Johnny and I chatted over video the other night.
We covered several important topics.
First on the agenda: high school sports. Johnny has made some plans for future athletic endeavors. He’s also chosen a high school, planning to follow in Michael’s footsteps. With only 8 years remaining before enrollment, it’s good he’s thinking through these things. Time flies and I wouldn’t want him unprepared.
There is some basis for this conversation. We recently received a post card in the mail from Marmion, highlighting the athletic offerings of the school and seeking support for the Parent Sports Booster Club. Michael has run cross country and played both basketball and volleyball at Marmion. Michael’s picture is featured as part of the photo montage on the post card. Ironically, this wasn’t his greatest athletic moment.
Photo by Marmion Academy
In fact, this was a terrible race for Michael as he was struggling with cramps at the finish. He turned in an 18:48 run which isn’t a competitive time for a 3-mile high school race. This picture captures the cramping as well as the time. Michael agreed to be included in the montage, recognizing that we don’t always get to control our 15 minutes of fame. Personally, I love the photo. Because he finished the race despite the pain. And there’s a life lesson in that: sometimes you run to win, sometimes you run to finish.
Photo by Marmion Academy
Anyways, Johnny has been carrying this post card around the past few weeks, studying his options. And he wanted to tell me about his selections. Here’s the conversation:
Johnny: “Mom, did you hear about my sport schedule for Marmion?”
Me: “No, I haven’t. But I’d love to hear your thoughts.”
Johnny: “Soccer and baseball in summer and spring. Boxing in the winter. Cross country in spring.”
There are several problems with that schedule. The sports and their respective seasons don’t match up. You can’t play multiple sports in a season. And I’ve never heard of a high school boxing team. But maybe Johnny will start one. Or maybe he means wrestling.
As Johnny talked, not a inch of him remained still. He was sprawled out, belly down on the coffee table, arms extended out to the sides. Pushing himself forward and back. Forward and back. He would frequently look up at the screen, to verify that I was still paying attention. He then returned to this repetitive motion as he talked. Forward and back. Forward and back. He’s all boy, a bundle of perpetual energy. He’s desperately waiting for spring soccer and summer baseball. I pray for his coaches and look forward to sitting in the stands again.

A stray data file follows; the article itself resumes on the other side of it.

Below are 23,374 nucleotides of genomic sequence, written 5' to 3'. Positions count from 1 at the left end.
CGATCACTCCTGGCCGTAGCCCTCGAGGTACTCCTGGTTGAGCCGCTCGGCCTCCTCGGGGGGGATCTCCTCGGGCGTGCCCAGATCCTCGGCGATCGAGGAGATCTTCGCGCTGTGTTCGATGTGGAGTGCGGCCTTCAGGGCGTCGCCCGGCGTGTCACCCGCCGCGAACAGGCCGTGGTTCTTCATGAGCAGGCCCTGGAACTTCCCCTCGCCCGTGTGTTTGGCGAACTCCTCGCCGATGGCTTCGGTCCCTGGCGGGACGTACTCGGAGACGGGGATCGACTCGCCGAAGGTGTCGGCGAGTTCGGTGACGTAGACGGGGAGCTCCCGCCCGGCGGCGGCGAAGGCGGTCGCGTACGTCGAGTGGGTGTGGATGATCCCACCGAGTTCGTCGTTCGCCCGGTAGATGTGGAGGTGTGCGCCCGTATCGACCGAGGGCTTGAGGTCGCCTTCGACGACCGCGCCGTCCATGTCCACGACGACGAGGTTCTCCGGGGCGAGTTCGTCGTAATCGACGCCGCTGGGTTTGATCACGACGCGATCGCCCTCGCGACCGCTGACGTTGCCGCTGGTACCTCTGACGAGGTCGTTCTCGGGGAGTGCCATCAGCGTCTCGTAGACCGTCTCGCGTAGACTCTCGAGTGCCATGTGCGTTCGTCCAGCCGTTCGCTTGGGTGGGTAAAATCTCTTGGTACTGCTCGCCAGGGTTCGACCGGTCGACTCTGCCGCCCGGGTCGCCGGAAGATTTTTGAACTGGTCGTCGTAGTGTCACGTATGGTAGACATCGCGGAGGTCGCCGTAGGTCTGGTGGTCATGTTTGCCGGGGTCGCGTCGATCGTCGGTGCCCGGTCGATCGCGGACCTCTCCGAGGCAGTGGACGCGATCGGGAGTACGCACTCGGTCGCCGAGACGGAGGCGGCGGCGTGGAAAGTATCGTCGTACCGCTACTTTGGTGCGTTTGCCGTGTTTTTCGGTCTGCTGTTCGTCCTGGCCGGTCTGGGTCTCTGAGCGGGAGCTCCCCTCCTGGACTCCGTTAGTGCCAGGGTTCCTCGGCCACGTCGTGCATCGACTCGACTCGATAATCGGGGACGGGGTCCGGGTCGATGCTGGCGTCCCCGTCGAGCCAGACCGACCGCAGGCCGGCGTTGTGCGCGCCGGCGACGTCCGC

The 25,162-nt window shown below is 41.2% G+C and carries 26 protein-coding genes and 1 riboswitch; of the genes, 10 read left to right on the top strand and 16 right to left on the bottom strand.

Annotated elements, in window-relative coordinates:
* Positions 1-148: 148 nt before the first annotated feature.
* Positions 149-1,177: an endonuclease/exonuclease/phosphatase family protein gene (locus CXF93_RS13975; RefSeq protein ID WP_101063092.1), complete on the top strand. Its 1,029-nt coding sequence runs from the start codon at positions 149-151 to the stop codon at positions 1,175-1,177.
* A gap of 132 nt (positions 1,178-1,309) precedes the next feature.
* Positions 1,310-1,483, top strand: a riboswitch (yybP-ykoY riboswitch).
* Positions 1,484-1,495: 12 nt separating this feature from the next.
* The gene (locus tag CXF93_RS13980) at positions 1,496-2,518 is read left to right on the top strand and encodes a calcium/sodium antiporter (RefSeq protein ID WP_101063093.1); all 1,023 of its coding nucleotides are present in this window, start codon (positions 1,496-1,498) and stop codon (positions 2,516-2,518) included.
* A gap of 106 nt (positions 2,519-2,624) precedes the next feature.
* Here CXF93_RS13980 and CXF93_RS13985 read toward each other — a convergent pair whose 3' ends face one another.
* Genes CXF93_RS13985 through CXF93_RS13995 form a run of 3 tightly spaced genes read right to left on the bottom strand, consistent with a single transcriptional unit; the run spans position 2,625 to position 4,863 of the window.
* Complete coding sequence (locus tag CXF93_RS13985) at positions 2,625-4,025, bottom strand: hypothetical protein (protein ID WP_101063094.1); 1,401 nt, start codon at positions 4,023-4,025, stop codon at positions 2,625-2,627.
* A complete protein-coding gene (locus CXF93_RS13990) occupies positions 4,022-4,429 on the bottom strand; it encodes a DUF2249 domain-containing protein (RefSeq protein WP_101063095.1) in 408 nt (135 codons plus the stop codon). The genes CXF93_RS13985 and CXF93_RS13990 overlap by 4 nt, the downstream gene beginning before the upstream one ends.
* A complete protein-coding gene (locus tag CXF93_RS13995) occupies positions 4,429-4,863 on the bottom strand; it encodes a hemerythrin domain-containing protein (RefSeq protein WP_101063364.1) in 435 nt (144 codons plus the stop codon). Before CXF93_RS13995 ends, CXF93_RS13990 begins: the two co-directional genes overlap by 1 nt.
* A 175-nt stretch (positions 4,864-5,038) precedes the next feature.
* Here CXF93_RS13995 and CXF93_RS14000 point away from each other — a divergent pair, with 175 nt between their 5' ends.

We moved on to the second agenda item: Becky’s cardiac anatomy.
Johnny: “Mom, how is Becky’s donut heart?”
Me: “What do you mean, Johnny?”
Johnny: “Well, her heart has a hole in it. And there’s a hole in a donut. So, she has a donut heart.”
As I watched my screen and listened to Johnny’s musings, I smiled and chuckled a bit. As Becky lay in the crib next to me, recovering from open heart surgery, Johnny was planning his future. And he has no reason to doubt in it. That means he is confident and secure. And very well looked after in my absence. My heart is full of gratitude: to my husband, my other children, his Kindergarten teacher, our family friends. I’m especially grateful to Becky’s godparents who have stepped in to provide afterschool care for Johnny. They have given him stability and structure. And snacks.
I love hearing how he processes all that is going on. It was a great conversation which wrapped up dreams of future sporting glory with concern for his baby sister. As his 6 year-old mind tried to find context for Becky’s situation, he landed on fried pastries. It’s a great analogy. A donut heart. There’s the hole in the middle, of course. But it’s sweet and loved by all.
Photo by cottonbro on Pexels.com
Just like a Becky. Just like Johnny.